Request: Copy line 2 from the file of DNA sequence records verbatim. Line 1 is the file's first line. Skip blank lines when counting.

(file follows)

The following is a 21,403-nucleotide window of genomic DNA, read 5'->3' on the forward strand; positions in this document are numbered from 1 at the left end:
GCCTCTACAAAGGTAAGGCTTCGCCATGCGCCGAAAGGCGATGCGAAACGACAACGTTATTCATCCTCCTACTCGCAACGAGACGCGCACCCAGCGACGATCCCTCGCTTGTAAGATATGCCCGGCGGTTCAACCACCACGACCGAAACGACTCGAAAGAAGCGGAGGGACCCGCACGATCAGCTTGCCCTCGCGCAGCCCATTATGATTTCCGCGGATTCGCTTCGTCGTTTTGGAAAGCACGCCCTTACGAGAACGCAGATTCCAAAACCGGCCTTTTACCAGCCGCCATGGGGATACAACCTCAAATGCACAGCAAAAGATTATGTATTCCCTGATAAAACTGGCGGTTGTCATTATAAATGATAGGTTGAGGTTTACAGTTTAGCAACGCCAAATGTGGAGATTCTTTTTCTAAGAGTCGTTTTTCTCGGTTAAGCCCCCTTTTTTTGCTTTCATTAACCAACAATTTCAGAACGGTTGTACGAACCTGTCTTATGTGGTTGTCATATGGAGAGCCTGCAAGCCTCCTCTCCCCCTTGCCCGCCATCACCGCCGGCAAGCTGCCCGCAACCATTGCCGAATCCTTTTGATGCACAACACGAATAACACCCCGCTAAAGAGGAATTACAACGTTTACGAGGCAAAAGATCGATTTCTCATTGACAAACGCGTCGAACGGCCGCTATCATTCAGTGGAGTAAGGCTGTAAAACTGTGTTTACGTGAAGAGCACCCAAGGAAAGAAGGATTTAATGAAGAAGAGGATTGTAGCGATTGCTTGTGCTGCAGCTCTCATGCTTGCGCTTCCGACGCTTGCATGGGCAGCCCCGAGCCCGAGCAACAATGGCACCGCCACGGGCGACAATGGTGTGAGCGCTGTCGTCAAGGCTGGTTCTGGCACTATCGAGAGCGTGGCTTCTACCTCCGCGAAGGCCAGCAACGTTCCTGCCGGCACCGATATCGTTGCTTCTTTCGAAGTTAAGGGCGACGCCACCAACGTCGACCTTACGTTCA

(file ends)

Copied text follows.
GCCTCTACAAAGGTAAGGCTTCGCCATGCGCCGAAAGGCGATGCGAAACGACAACGTTATTCATCCTCCTACTCGCAACGAGACGCGCACCCAGCGACGATCCCTCGCTTGTAAGATATGCCCGGCGGTTCAACCACCACGACCGAAACGACTCGAAAGAAGCGGAGGGACCCGCACGATCAGCTTGCCCTCGCGCAGCCCATTATGATTTCCGCGGATTCGCTTCGTCGTTTTGGAAAGCACGCCCTTACGAGAACGCAGATTCCAAAACCGGCCTTTTACCAGCCGCCATGGGGATACAACCTCAAATGCACAGCAAAAGATTATGTATTCCCTGATAAAACTGGCGGTTGTCATTATAAATGATAGGTTGAGGTTTACAGTTTAGCAACGCCAAATGTGGAGATTCTTTTTCTAAGAGTCGTTTTTCTCGGTTAAGCCCCCTTTTTTTGCTTTCATTAACCAACAATTTCAGAACGGTTGTACGAACCTGTCTTATGTGGTTGTCATATGGAGAGCCTGCAAGCCTCCTCTCCCCCTTGCCCGCCATCACCGCCGGCAAGCTGCCCGCAACCATTGCCGAATCCTTTTGATGCACAACACGAATAACACCCCGCTAAAGAGGAATTACAACGTTTACGAGGCAAAAGATCGATTTCTCATTGACAAACGCGTCGAACGGCCGCTATCATTCAGTGGAGTAAGGCTGTAAAACTGTGTTTACGTGAAGAGCACCCAAGGAAAGAAGGATTTAATGAAGAAGAGGATTGTAGCGATTGCTTGTGCTGCAGCTCTCATGCTTGCGCTTCCGACGCTTGCATGGGCAGCCCCGAGCCCGAGCAACAATGGCACCGCCACGGGCGACAATGGTGTGAGCGCTGTCGTCAAGGCTGGTTCTGGCACTATCGAGAGCGTGGCTTCTACCTCCGCGAAGGCCAGCAACGTTCCTGCCGGCACCGATATCGTTGCTTCTTTCGAAGTTAAGGGCGACGCCACCAACGTCGACCTTACGTTCA